A coal town is born – Williamstown, Pennsylvania in 1864

This excerpt comes from the 1864 report of the Bear Valley Coal Company, a subsidiary of the Summit Branch Railroad Company.  This report marks the work on the “Williamstown Colliery,” and the building of the first streets and homes in the town. While many farms already existed in the area now known as Williamstown, no streets or blocks had been laid out prior to this point.

North Mountain, September 24, 1864 

Wm. B. Fowle, Jr., Esq.,Treasurer, Boston, Mass.:

Dear Sir… 


The buildings erected and in process of erection are as follows: 

1st A Breaker – 101 feet front, 90 feet high… Capacity to prepare one thousand tons per day. It is now erecting upon the grounds, and will be fully ready for use before the completion of the tunnel.   

2nd A building, accommodating the saw-mill, blacksmith’s shop, and carpenter’s shop, 174 feet in length by 30 feet in width, suitably divided and arranged for the accommodation of the several departments. Over a portion of the building is an engine of 24 horsepower… The engine runs the saw-mill, the shingle and late-mill, the screw-cutting machine, and, in addition, runs the fan which ventilates the tunnel. 

3rd Miners’ Houses – Thirty houses for miners, all of which are now in a greater or less state of forwardness, viz: 

4 houses occupied 

4 houses now plastering 

6 houses ready for lathing 

8 houses framed and in process of erection 

8 houses [with] mason-work nearly completed; lumber all ready.
 =30 houses  

These houses are in blocks, thirteen of which are 28 feet square and two stories high, and are intended for two families each. The remaining block, calculated for four families or to be used as a boarding house, is 56 feet by 32 feet.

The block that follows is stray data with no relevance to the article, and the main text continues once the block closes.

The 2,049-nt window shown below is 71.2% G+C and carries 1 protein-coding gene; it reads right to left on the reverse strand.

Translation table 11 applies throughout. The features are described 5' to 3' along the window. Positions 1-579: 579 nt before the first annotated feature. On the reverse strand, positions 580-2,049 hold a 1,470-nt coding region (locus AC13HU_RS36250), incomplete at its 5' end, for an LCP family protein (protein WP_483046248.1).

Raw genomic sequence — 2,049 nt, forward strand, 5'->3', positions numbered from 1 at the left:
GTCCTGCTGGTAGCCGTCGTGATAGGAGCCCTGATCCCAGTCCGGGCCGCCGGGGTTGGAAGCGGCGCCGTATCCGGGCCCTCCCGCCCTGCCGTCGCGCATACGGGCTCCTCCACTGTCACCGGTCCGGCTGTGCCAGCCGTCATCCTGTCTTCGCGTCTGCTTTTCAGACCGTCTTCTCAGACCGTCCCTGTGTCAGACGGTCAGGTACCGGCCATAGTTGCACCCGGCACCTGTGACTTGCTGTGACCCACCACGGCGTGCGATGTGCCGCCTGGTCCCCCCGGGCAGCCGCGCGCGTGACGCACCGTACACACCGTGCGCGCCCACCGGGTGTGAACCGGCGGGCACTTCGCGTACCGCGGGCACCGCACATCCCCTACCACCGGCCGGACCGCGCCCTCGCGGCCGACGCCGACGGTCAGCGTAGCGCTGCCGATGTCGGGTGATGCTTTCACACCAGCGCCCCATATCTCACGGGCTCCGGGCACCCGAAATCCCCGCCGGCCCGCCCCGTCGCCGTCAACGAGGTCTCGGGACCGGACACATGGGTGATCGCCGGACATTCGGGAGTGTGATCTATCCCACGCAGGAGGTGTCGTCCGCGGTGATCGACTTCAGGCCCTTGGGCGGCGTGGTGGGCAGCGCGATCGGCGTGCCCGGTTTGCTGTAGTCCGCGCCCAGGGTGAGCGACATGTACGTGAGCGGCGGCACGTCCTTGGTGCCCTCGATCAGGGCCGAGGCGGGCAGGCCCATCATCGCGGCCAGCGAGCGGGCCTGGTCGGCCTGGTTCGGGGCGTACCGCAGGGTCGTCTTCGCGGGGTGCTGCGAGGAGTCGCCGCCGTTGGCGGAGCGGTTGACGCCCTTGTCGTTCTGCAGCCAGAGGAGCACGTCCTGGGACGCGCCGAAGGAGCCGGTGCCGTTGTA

There are four other houses, which were upon the property when purchased, available for use as miners’ houses. 

4th Superintendent’s House and Office – A large two story house, with barn and other out-buildings. On the property when purchased.


One of the first movements of the Company was to purchase a saw-mill, with which to cut and prepare its own lumber. Much money has been saved by thus doing. With the exception of a few sticks of unusual dimensions, required for the breaker, the entire supply has been obtained from our own lands. 

There has been cut from the property to the present day, 301,511 feet; and there has been hewn 11,000 feet. The shingle mill has cut 38,592 shingles and all the lathes equipped.


A brickyard has been recently established, and the burning of the first kiln of 68,000 bricks has just been completed, made from clay taken from the property. The cost of brick, purchased at the nearest point and transported to the ground, would not be less than $17 per thousand, while the cost of those made by the Company will not exceed $7.25 per thousand, including the cost of building the yard. The next kiln will not cost much over $4 per thousand. 

With the exception of about $7,000, required to pay for breaker machinery, and wheels and axles for cars, all the machinery and material necessary to complete the work is paid for. The only other remaining item of expense is labor. I estimate the following amounts as necessary to complete the colliery:

Breaker machinery……………………….. $6,000

Wheels and axles…………………………. $1,000

Labor on breaker………………………….. $2,600

Labor on tunnel………………………………$7,000

Other labor………………………………….. $5,000

Contingencies……………………………….. $3,000 

Total……………………………………… $24,600.00  

$24,600 will, in my opinion, rather exceed than fall short of the amount required. I can assure you that the whole operation has been, thus far, built with a view to solidity and economy, and convenience in mining. In these respects the colliery cannot be surpassed. I have no doubt that we shall be prepared to send coal to market early in the spring of 1865. 

The plentifulness of work, or the scarcity of labor, or both, has much impeded and delayed the work; but I have now a good class of men in the employ of the Company, and anticipate much less trouble in the future. 

Yours, respectfully, Z.P. Boyer 


The report comes from the collections of the Hagley Museum and Library in Wilmington, DE.

My first post! If you have any requests for information or want to know more, comment below or contact me.

Photo at Top: The region that would later be known as Williamstown and Williams Township  as it looked in 1862, Pennsylvania State Archives

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